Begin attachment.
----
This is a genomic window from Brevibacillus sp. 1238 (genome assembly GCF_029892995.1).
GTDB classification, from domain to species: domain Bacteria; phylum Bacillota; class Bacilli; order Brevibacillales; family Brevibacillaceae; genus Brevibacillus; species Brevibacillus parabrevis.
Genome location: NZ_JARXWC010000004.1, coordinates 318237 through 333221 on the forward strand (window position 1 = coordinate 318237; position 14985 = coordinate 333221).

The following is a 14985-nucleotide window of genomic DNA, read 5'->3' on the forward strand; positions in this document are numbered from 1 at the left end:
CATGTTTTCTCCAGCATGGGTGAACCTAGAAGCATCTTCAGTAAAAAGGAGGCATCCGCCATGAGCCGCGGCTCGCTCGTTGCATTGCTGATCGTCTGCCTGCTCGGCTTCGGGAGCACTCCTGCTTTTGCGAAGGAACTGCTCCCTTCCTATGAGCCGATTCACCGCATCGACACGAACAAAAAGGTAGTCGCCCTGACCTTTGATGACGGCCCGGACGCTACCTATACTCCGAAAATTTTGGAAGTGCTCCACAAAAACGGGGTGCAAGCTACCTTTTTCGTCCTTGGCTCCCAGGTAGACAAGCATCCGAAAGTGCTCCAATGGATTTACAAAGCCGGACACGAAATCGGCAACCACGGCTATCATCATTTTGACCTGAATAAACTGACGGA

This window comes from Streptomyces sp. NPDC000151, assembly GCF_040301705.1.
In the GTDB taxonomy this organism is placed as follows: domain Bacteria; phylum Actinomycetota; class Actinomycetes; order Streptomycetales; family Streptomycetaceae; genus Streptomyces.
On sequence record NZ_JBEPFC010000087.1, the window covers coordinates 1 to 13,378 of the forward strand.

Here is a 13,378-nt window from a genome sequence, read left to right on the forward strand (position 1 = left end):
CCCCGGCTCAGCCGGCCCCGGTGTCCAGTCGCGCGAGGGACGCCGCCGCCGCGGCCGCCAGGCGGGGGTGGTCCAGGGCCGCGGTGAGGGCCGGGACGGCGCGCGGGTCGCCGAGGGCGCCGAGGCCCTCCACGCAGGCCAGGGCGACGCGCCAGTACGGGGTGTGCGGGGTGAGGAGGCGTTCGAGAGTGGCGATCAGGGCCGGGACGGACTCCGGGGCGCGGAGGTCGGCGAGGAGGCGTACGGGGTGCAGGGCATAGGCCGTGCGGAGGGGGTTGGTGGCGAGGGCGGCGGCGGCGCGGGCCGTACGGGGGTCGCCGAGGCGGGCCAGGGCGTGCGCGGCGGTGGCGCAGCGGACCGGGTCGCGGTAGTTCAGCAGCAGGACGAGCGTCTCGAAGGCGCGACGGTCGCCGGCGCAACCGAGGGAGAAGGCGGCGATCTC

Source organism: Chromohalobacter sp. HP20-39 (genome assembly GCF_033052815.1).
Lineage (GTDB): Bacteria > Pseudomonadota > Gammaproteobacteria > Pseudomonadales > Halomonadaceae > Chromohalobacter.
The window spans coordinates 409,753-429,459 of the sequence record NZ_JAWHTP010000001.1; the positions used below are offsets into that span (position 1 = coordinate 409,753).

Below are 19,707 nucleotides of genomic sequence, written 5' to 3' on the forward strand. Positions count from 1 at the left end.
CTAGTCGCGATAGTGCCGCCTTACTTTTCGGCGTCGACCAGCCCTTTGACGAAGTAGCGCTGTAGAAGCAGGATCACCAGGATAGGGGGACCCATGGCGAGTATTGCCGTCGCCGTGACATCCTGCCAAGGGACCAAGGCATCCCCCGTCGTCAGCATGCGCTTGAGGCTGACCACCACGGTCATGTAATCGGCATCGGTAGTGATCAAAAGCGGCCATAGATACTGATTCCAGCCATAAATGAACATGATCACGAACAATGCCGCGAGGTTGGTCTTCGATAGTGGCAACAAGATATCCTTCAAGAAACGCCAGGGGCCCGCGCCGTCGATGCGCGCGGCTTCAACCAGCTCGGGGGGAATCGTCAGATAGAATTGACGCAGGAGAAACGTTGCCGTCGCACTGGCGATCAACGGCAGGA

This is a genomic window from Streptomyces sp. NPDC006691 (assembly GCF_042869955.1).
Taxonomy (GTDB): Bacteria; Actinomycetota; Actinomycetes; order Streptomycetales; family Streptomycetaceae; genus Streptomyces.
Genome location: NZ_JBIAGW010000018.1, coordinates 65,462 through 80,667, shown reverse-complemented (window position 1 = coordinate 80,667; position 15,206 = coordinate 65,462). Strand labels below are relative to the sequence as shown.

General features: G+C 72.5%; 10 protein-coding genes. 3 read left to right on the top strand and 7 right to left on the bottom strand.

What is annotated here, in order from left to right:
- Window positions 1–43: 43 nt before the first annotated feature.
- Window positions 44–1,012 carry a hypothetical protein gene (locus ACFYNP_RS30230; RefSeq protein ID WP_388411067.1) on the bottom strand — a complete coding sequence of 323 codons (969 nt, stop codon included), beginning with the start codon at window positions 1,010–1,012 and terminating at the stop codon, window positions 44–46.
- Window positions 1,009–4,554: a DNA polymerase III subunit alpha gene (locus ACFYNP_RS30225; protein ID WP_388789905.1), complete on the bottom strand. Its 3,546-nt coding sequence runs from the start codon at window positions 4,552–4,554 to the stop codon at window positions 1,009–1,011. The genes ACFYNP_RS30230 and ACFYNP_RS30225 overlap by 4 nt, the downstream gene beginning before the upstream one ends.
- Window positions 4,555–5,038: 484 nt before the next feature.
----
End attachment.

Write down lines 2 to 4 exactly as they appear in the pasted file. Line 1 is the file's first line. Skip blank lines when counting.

GTDB classification, from domain to species: domain Bacteria; phylum Bacillota; class Bacilli; order Brevibacillales; family Brevibacillaceae; genus Brevibacillus; species Brevibacillus parabrevis.
Genome location: NZ_JARXWC010000004.1, coordinates 318237 through 333221 on the forward strand (window position 1 = coordinate 318237; position 14985 = coordinate 333221).

The following is a 14985-nucleotide window of genomic DNA, read 5'->3' on the forward strand; positions in this document are numbered from 1 at the left end: